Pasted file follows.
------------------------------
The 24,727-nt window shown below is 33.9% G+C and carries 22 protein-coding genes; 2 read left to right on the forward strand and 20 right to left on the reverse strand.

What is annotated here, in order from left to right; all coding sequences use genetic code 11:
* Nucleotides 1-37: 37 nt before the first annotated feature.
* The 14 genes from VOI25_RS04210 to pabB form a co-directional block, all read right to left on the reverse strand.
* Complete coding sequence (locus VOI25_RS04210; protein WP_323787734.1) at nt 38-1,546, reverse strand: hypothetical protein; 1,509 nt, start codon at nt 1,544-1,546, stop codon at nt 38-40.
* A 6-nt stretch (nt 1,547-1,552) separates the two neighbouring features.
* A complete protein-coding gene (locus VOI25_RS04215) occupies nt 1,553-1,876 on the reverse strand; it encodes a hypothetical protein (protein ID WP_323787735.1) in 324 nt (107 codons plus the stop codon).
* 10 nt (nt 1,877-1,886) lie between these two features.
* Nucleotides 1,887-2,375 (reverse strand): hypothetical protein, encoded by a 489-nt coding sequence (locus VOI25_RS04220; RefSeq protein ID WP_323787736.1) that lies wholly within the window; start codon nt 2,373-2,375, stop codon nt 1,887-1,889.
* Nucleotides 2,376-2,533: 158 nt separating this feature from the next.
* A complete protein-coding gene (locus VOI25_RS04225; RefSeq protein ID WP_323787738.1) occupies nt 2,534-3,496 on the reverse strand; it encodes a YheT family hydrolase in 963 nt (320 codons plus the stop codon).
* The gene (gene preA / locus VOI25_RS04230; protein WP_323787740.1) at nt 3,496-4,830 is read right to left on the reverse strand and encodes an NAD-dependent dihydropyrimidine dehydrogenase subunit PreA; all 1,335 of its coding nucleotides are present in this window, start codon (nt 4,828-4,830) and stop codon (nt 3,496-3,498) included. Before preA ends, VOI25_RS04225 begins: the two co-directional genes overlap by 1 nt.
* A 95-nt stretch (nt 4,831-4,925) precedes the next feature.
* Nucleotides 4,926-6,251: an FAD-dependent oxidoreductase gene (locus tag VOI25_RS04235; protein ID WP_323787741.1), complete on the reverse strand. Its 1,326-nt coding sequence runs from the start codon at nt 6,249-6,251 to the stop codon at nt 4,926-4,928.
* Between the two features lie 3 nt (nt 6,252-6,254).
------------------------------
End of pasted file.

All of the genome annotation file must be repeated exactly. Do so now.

The 24,727-nt window shown below is 33.9% G+C and carries 22 protein-coding genes; 2 read left to right on the forward strand and 20 right to left on the reverse strand.

What is annotated here, in order from left to right; all coding sequences use genetic code 11:
* Nucleotides 1-37: 37 nt before the first annotated feature.
* The 14 genes from VOI25_RS04210 to pabB form a co-directional block, all read right to left on the reverse strand.
* Complete coding sequence (locus VOI25_RS04210; protein WP_323787734.1) at nt 38-1,546, reverse strand: hypothetical protein; 1,509 nt, start codon at nt 1,544-1,546, stop codon at nt 38-40.
* A 6-nt stretch (nt 1,547-1,552) separates the two neighbouring features.
* A complete protein-coding gene (locus VOI25_RS04215) occupies nt 1,553-1,876 on the reverse strand; it encodes a hypothetical protein (protein ID WP_323787735.1) in 324 nt (107 codons plus the stop codon).
* 10 nt (nt 1,877-1,886) lie between these two features.
* Nucleotides 1,887-2,375 (reverse strand): hypothetical protein, encoded by a 489-nt coding sequence (locus VOI25_RS04220; RefSeq protein ID WP_323787736.1) that lies wholly within the window; start codon nt 2,373-2,375, stop codon nt 1,887-1,889.
* Nucleotides 2,376-2,533: 158 nt separating this feature from the next.
* A complete protein-coding gene (locus VOI25_RS04225; RefSeq protein ID WP_323787738.1) occupies nt 2,534-3,496 on the reverse strand; it encodes a YheT family hydrolase in 963 nt (320 codons plus the stop codon).
* The gene (gene preA / locus VOI25_RS04230; protein WP_323787740.1) at nt 3,496-4,830 is read right to left on the reverse strand and encodes an NAD-dependent dihydropyrimidine dehydrogenase subunit PreA; all 1,335 of its coding nucleotides are present in this window, start codon (nt 4,828-4,830) and stop codon (nt 3,496-3,498) included. Before preA ends, VOI25_RS04225 begins: the two co-directional genes overlap by 1 nt.
* A 95-nt stretch (nt 4,831-4,925) precedes the next feature.
* Nucleotides 4,926-6,251: an FAD-dependent oxidoreductase gene (locus tag VOI25_RS04235; protein ID WP_323787741.1), complete on the reverse strand. Its 1,326-nt coding sequence runs from the start codon at nt 6,249-6,251 to the stop codon at nt 4,926-4,928.
* Between the two features lie 3 nt (nt 6,252-6,254).